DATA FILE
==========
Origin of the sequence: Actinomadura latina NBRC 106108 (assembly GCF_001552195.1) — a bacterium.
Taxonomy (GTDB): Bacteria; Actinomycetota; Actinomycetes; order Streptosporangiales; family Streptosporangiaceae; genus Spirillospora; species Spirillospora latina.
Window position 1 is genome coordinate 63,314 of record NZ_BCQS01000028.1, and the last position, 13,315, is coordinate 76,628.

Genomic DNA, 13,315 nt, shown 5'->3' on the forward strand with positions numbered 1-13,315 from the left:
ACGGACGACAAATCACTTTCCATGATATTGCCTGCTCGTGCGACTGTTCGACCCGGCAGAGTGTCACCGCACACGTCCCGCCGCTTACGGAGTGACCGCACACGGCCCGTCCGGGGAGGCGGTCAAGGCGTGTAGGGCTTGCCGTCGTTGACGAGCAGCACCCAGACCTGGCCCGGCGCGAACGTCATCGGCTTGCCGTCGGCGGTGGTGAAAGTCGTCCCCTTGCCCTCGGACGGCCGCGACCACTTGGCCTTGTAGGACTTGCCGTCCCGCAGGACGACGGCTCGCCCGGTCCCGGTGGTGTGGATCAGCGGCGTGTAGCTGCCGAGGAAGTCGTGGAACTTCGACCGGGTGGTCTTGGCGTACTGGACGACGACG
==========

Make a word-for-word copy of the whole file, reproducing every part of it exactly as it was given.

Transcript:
Origin of the sequence: Actinomadura latina NBRC 106108 (assembly GCF_001552195.1) — a bacterium.
Taxonomy (GTDB): Bacteria; Actinomycetota; Actinomycetes; order Streptosporangiales; family Streptosporangiaceae; genus Spirillospora; species Spirillospora latina.
Window position 1 is genome coordinate 63,314 of record NZ_BCQS01000028.1, and the last position, 13,315, is coordinate 76,628.

Genomic DNA, 13,315 nt, shown 5'->3' on the forward strand with positions numbered 1-13,315 from the left:
ACGGACGACAAATCACTTTCCATGATATTGCCTGCTCGTGCGACTGTTCGACCCGGCAGAGTGTCACCGCACACGTCCCGCCGCTTACGGAGTGACCGCACACGGCCCGTCCGGGGAGGCGGTCAAGGCGTGTAGGGCTTGCCGTCGTTGACGAGCAGCACCCAGACCTGGCCCGGCGCGAACGTCATCGGCTTGCCGTCGGCGGTGGTGAAAGTCGTCCCCTTGCCCTCGGACGGCCGCGACCACTTGGCCTTGTAGGACTTGCCGTCCCGCAGGACGACGGCTCGCCCGGTCCCGGTGGTGTGGATCAGCGGCGTGTAGCTGCCGAGGAAGTCGTGGAACTTCGACCGGGTGGTCTTGGCGTACTGGACGACGACG